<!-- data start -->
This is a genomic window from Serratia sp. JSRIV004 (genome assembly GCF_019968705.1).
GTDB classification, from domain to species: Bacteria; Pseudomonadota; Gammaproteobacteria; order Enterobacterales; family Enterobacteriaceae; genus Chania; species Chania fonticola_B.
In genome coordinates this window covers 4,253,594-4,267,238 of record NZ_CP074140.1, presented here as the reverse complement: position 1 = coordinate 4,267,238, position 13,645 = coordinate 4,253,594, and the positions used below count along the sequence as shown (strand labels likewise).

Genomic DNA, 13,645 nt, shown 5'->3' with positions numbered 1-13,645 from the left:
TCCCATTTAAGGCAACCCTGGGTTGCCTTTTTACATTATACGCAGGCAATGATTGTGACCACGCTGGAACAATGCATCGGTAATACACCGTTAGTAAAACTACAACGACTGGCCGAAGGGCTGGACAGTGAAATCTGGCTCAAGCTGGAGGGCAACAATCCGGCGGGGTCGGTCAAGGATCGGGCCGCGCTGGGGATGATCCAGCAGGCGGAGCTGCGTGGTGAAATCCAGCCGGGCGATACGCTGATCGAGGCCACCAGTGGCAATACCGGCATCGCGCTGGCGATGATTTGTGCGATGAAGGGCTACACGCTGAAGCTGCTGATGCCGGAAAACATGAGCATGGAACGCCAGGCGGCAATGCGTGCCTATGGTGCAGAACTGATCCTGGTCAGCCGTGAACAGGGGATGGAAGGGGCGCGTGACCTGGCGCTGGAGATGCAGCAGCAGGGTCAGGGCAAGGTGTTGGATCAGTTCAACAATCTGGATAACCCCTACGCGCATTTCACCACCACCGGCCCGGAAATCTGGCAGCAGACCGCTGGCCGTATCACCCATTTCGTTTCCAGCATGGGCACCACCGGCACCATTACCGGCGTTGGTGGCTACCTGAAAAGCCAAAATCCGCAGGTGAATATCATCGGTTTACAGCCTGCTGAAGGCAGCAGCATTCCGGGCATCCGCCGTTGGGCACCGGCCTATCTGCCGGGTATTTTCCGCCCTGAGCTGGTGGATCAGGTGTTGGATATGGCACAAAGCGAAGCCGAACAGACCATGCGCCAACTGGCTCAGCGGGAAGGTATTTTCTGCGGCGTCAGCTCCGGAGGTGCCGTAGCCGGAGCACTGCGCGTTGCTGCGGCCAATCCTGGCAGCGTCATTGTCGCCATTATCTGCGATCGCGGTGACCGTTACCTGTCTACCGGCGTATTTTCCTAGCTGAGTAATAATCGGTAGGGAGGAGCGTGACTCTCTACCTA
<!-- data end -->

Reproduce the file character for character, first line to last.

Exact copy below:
This is a genomic window from Serratia sp. JSRIV004 (genome assembly GCF_019968705.1).
GTDB classification, from domain to species: Bacteria; Pseudomonadota; Gammaproteobacteria; order Enterobacterales; family Enterobacteriaceae; genus Chania; species Chania fonticola_B.
In genome coordinates this window covers 4,253,594-4,267,238 of record NZ_CP074140.1, presented here as the reverse complement: position 1 = coordinate 4,267,238, position 13,645 = coordinate 4,253,594, and the positions used below count along the sequence as shown (strand labels likewise).

Genomic DNA, 13,645 nt, shown 5'->3' with positions numbered 1-13,645 from the left:
TCCCATTTAAGGCAACCCTGGGTTGCCTTTTTACATTATACGCAGGCAATGATTGTGACCACGCTGGAACAATGCATCGGTAATACACCGTTAGTAAAACTACAACGACTGGCCGAAGGGCTGGACAGTGAAATCTGGCTCAAGCTGGAGGGCAACAATCCGGCGGGGTCGGTCAAGGATCGGGCCGCGCTGGGGATGATCCAGCAGGCGGAGCTGCGTGGTGAAATCCAGCCGGGCGATACGCTGATCGAGGCCACCAGTGGCAATACCGGCATCGCGCTGGCGATGATTTGTGCGATGAAGGGCTACACGCTGAAGCTGCTGATGCCGGAAAACATGAGCATGGAACGCCAGGCGGCAATGCGTGCCTATGGTGCAGAACTGATCCTGGTCAGCCGTGAACAGGGGATGGAAGGGGCGCGTGACCTGGCGCTGGAGATGCAGCAGCAGGGTCAGGGCAAGGTGTTGGATCAGTTCAACAATCTGGATAACCCCTACGCGCATTTCACCACCACCGGCCCGGAAATCTGGCAGCAGACCGCTGGCCGTATCACCCATTTCGTTTCCAGCATGGGCACCACCGGCACCATTACCGGCGTTGGTGGCTACCTGAAAAGCCAAAATCCGCAGGTGAATATCATCGGTTTACAGCCTGCTGAAGGCAGCAGCATTCCGGGCATCCGCCGTTGGGCACCGGCCTATCTGCCGGGTATTTTCCGCCCTGAGCTGGTGGATCAGGTGTTGGATATGGCACAAAGCGAAGCCGAACAGACCATGCGCCAACTGGCTCAGCGGGAAGGTATTTTCTGCGGCGTCAGCTCCGGAGGTGCCGTAGCCGGAGCACTGCGCGTTGCTGCGGCCAATCCTGGCAGCGTCATTGTCGCCATTATCTGCGATCGCGGTGACCGTTACCTGTCTACCGGCGTATTTTCCTAGCTGAGTAATAATCGGTAGGGAGGAGCGTGACTCTCTACCTA